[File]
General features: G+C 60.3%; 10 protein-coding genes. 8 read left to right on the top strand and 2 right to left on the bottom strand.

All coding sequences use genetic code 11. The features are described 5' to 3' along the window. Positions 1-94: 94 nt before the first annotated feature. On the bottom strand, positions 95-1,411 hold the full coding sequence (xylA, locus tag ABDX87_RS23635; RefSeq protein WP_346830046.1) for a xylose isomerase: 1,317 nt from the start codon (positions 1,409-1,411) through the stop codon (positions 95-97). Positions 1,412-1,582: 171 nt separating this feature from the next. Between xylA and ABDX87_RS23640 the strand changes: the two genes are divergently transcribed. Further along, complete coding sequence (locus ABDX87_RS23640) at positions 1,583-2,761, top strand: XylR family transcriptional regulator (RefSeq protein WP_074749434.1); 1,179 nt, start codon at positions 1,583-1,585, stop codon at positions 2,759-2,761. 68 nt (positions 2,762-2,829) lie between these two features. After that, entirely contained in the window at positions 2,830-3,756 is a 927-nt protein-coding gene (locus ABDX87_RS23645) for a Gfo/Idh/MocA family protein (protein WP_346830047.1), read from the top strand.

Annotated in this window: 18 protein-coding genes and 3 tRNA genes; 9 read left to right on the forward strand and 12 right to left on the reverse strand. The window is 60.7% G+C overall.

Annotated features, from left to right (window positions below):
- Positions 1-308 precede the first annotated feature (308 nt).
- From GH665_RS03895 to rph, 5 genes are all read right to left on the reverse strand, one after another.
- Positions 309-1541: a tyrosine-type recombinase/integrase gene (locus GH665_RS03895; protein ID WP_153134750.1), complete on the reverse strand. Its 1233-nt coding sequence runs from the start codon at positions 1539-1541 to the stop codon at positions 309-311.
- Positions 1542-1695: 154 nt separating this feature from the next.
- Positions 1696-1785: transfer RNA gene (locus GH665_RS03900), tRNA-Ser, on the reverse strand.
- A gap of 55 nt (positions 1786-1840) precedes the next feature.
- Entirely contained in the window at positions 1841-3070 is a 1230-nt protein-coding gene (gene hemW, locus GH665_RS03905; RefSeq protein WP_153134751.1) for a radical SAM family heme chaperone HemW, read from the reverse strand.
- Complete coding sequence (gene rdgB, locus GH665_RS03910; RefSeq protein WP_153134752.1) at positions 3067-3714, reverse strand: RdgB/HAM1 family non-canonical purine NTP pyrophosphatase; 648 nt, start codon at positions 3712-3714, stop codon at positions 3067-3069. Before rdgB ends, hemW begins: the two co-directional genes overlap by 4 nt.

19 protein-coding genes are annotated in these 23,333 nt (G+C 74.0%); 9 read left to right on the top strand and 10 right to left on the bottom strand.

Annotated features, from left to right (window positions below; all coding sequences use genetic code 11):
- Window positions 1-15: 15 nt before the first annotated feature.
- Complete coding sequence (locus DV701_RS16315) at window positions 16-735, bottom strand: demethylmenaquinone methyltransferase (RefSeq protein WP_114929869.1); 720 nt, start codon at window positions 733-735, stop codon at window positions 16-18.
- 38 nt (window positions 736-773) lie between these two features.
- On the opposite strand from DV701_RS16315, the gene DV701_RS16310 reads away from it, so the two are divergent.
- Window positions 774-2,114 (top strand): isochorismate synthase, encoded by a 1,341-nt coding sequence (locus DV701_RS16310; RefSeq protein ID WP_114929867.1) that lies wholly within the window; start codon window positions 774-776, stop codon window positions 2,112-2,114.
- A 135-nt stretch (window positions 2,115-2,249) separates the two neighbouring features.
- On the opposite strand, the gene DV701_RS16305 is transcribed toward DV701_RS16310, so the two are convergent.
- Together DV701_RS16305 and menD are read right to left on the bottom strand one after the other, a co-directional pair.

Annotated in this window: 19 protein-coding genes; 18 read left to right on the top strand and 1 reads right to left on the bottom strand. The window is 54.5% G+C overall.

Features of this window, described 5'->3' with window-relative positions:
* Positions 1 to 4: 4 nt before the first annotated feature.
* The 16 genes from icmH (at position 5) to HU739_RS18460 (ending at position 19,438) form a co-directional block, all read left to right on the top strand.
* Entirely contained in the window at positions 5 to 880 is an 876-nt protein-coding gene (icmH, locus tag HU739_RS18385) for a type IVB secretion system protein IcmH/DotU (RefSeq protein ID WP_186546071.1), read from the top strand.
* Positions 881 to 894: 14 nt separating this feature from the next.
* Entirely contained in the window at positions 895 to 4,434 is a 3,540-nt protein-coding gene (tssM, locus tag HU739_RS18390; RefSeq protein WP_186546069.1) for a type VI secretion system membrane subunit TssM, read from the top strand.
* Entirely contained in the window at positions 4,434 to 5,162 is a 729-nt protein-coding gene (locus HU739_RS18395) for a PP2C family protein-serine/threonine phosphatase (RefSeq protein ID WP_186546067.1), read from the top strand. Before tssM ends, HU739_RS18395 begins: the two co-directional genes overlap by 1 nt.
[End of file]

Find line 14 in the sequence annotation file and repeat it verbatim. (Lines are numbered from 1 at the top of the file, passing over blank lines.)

Annotated features, from left to right (window positions below; all coding sequences use genetic code 11):